The use of blended synthetic fibers to reduce cracking risk in high performance concrete (HPC) Public Deposited

http://ir.library.oregonstate.edu/concern/graduate_thesis_or_dissertations/5138jj338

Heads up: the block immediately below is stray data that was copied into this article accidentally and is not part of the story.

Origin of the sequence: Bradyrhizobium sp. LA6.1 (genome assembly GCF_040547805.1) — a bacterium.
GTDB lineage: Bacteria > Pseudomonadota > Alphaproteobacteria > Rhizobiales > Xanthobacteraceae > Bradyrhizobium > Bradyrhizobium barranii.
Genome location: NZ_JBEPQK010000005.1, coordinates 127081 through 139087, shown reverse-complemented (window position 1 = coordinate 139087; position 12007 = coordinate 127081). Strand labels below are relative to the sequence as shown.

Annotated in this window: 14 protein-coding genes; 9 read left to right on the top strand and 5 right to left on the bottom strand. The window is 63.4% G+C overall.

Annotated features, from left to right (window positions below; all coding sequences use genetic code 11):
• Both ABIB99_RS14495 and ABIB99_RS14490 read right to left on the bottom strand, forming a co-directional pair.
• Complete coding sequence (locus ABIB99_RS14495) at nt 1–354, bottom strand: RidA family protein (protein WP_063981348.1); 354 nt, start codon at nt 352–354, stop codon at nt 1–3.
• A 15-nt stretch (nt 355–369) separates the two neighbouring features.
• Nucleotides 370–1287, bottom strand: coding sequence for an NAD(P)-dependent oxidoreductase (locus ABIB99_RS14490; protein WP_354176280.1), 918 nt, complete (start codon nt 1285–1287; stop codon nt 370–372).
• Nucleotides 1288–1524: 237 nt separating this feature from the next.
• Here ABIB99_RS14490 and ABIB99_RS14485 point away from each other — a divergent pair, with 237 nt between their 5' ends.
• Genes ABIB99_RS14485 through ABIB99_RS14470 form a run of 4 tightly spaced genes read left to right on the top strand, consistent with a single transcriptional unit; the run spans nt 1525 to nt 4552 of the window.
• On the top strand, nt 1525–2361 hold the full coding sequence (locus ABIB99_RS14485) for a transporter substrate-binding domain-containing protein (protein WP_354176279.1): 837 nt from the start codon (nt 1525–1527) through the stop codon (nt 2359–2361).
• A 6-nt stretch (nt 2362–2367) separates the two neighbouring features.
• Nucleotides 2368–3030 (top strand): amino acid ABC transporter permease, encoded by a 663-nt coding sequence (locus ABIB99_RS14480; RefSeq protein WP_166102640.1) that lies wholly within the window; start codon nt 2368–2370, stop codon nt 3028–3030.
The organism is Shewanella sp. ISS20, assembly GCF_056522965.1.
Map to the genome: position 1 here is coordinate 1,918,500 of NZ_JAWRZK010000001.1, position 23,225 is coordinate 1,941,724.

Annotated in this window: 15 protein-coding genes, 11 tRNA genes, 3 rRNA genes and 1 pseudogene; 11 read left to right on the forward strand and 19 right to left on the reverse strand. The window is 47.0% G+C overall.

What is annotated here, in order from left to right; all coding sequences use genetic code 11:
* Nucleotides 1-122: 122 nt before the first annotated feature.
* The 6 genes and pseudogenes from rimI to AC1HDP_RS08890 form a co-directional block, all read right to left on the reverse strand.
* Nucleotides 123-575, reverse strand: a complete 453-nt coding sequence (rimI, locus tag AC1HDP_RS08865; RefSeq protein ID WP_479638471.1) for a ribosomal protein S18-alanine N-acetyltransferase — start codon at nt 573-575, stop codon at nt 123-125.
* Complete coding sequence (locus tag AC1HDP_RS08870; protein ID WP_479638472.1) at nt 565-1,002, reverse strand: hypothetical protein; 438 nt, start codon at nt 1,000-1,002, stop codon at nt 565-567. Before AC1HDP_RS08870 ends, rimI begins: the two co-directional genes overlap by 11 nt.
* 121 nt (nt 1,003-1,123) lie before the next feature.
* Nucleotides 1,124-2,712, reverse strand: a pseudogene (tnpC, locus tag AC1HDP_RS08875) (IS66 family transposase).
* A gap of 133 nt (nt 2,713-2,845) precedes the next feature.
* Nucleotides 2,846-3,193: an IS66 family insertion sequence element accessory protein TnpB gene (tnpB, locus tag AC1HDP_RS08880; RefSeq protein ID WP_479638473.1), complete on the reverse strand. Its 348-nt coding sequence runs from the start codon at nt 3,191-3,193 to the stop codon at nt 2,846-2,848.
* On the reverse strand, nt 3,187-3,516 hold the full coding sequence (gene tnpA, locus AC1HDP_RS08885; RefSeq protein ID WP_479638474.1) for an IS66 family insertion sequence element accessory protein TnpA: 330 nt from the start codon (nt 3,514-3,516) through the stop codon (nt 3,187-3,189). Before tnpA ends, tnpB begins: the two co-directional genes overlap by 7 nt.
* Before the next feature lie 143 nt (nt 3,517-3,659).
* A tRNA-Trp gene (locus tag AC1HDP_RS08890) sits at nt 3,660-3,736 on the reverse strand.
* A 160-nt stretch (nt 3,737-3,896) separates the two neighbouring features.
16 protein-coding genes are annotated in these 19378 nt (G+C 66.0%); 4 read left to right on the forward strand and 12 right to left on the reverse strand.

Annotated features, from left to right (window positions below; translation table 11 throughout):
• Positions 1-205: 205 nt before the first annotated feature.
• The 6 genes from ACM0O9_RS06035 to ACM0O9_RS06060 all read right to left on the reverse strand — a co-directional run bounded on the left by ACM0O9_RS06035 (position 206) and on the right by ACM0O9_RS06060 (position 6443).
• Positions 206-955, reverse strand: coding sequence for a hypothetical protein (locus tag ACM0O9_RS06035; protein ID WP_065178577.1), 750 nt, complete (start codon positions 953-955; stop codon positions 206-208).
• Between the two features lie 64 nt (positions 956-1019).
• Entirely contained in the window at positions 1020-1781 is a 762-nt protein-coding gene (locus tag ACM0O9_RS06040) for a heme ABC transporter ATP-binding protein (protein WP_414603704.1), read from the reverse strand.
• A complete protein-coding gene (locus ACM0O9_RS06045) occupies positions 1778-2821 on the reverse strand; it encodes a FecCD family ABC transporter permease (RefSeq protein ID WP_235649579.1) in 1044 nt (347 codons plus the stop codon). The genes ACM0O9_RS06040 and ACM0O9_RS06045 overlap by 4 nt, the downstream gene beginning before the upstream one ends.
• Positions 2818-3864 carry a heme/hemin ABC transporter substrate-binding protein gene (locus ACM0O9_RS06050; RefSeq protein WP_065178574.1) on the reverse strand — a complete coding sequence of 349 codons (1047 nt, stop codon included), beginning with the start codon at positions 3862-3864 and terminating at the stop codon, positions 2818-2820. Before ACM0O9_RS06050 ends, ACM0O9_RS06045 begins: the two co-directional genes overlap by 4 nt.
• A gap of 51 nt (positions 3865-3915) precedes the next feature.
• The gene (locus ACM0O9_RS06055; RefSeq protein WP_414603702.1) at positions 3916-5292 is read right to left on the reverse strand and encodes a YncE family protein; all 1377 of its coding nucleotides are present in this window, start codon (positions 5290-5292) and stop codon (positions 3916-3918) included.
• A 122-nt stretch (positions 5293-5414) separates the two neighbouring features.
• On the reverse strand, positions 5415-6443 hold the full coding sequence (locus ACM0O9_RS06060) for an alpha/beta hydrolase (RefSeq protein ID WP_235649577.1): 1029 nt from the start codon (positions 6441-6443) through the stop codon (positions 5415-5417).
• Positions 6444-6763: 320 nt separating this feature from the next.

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  • High Performance Concrete (HPC) is used in our crucial pieces of infrastructure, such as bridge decks, due to its enhanced durability and engineering properties. However, HPC is highly susceptible to early-age cracking. Cracking within the first months of a bridge deck’s lifespan can severely hinder its long-term performance and durability. Fiber reinforced concrete (FRC) is concrete with the incorporation of dispersed fibers. The main role of dispersed fibers is to control the crack opening and propagation; however, mixed results in literature suggest that FRC can reduce the total shrinkage of concrete. Therefore, the incorporation of blended sizes of synthetic fibers could provide resistance to shrinkage-related cracking. Cracking risk was evaluated using the restrained shrinkage ring test (ASTM C1581). The purpose of this study was to investigate the effect fibers on the fresh properties, mechanical properties, drying shrinkage, cracking risk, and durability (freeze-thaw and chloride ion penetrability) in HPC. In addition, recommendations on fiber dosages for use in the field were suggested. Moreover, there was an investigation on the effect of total cementitious material content, supplementary cementitious materials (SCM's), and aggregate type on the drying shrinkage of HPC. It was found that the inclusion of blended synthetic fibers reduced the cracking risk of HPC. The fibers did not reduce drying shrinkage; however, the time-to-cracking in the ring test was increased and crack widths were notably reduced. Fibers improved the freeze-thaw and chloride ion penetrability of HPC. A dosage rate between 5lb/yd³ and 7.5lb/yd³ is recommended. Additionally, using slag instead of fly ash in HPC also reduced the cracking risk. The use of limestone as a coarse aggregate showed the most significant reduction in in drying shrinkage and cracking risk.
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